End of Life Issues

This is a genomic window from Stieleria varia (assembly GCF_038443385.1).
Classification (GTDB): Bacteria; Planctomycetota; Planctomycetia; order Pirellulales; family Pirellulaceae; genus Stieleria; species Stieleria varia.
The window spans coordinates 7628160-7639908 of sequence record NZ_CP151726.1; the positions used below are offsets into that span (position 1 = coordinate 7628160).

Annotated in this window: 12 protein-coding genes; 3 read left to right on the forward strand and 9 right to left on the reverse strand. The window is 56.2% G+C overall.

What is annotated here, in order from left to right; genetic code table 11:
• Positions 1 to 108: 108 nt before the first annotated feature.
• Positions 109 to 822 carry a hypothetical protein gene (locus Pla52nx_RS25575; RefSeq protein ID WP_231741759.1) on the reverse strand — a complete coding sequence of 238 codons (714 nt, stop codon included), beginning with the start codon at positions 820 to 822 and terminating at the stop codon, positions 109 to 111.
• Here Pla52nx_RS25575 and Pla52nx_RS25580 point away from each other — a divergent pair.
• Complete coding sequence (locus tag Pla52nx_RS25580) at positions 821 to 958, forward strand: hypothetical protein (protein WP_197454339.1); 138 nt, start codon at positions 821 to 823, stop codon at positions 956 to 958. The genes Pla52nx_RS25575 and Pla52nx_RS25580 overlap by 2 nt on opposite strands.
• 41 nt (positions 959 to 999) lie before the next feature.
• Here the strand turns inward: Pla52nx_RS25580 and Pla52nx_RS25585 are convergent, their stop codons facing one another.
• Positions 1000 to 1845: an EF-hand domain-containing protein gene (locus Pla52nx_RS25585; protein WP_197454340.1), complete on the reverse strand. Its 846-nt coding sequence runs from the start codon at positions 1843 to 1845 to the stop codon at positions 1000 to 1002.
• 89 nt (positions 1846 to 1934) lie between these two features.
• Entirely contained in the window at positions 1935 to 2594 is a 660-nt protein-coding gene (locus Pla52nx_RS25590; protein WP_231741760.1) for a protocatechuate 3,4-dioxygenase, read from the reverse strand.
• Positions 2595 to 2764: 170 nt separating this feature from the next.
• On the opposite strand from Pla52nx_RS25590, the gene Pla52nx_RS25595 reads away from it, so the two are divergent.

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End of Life Issues Alicia Lange Indian River State College End of Life Issues In today’s society with the advancement of modern medicine and technology, ethical dilemma’s regarding quality of life versus quantity of life exists. Everyday families and loved ones are faced with the grueling decision to keep their loved ones alive as opposed to letting them die a peaceful, natural death. Being faced with the notion that modern medicine and technology can keep someone alive, but not add to the quality of their lives is a difficult decision we will all possibly face one day, either with ourselves, or our loved ones. Because of the advances in medicine and technology today, people are living longer with a growing number of elderly persons. Even though many of these elderly patient’s have Living Wills in place, the dilemma at times is that the family is not quite ready to let go. The patient’s wish’s regarding what they would choose if faced with a terminal illness with no hope of recovery should take precedence over anything else, but this is not always the case. As healthcare workers, we are often faced with this dilemma, dealing with families not willing to let go, even though it is obvious that the patient is suffering and there is no chance of recovery. Is allowing the patient a “good death” what is morally right? Or, is honoring the family’s wishes to keep that patient alive at all cost morally acceptable? With the rising cost of health-care today, I believe that many factors should be taken into consideration in deciding what is morally correct regarding end of life issues with our patients. So, what constitutes a “good death”? Is it being able to die with peace and dignity? Or, is it doing everything medically possible to keep someone alive? I once had a patient’s wife tell me, “If God didn’t want him alive, he wouldn’t have allowed man to

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